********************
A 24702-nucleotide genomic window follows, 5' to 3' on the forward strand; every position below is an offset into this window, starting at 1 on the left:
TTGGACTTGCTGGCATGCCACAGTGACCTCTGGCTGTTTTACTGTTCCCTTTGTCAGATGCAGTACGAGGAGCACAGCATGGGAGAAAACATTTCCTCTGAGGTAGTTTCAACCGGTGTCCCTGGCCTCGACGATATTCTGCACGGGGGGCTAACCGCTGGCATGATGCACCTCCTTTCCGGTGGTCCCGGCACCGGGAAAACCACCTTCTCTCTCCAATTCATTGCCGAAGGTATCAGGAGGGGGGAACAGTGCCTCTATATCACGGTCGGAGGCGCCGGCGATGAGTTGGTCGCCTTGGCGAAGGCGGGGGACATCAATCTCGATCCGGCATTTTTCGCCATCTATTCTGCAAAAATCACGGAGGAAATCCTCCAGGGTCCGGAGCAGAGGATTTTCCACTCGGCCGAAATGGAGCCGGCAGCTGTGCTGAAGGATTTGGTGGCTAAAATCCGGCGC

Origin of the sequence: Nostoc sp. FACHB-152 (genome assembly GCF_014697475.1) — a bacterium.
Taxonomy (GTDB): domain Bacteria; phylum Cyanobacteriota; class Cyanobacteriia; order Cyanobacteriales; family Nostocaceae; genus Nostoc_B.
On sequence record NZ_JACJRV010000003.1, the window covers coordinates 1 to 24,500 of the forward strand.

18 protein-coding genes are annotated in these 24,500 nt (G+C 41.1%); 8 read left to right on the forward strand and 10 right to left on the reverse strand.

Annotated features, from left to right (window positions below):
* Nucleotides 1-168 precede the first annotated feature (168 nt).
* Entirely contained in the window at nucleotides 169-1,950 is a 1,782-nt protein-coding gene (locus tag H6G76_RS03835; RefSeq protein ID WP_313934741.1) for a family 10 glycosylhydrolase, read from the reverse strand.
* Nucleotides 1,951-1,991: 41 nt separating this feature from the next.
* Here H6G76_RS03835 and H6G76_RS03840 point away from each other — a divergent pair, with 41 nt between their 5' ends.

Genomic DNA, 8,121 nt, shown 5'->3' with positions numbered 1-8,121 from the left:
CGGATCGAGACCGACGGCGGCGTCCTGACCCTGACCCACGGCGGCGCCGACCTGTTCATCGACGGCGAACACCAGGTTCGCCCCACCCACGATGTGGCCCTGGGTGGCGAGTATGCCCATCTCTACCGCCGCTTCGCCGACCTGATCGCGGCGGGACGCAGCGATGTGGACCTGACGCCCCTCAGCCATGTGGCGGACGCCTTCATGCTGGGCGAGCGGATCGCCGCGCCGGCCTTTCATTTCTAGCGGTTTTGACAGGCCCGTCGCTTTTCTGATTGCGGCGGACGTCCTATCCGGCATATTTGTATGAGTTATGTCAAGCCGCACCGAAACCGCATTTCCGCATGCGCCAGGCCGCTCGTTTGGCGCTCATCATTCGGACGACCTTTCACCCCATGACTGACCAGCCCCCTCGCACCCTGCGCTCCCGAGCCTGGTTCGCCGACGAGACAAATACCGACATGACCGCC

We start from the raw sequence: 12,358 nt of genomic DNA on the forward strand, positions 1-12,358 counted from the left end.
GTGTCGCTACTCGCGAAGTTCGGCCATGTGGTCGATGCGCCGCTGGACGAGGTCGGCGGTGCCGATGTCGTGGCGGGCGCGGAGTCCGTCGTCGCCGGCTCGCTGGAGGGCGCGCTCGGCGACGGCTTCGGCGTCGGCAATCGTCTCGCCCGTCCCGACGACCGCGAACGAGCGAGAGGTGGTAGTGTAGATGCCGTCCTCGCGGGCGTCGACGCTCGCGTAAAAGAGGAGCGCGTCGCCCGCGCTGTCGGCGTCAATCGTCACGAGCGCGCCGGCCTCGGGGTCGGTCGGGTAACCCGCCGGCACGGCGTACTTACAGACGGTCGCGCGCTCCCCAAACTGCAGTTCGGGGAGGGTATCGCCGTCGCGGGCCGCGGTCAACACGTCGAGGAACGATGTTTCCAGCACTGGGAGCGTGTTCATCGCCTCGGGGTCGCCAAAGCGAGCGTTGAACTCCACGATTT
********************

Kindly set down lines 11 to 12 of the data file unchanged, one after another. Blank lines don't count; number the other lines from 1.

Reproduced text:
* Here H6G76_RS03835 and H6G76_RS03840 point away from each other — a divergent pair, with 41 nt between their 5' ends.

Genomic DNA, 8,121 nt, shown 5'->3' with positions numbered 1-8,121 from the left: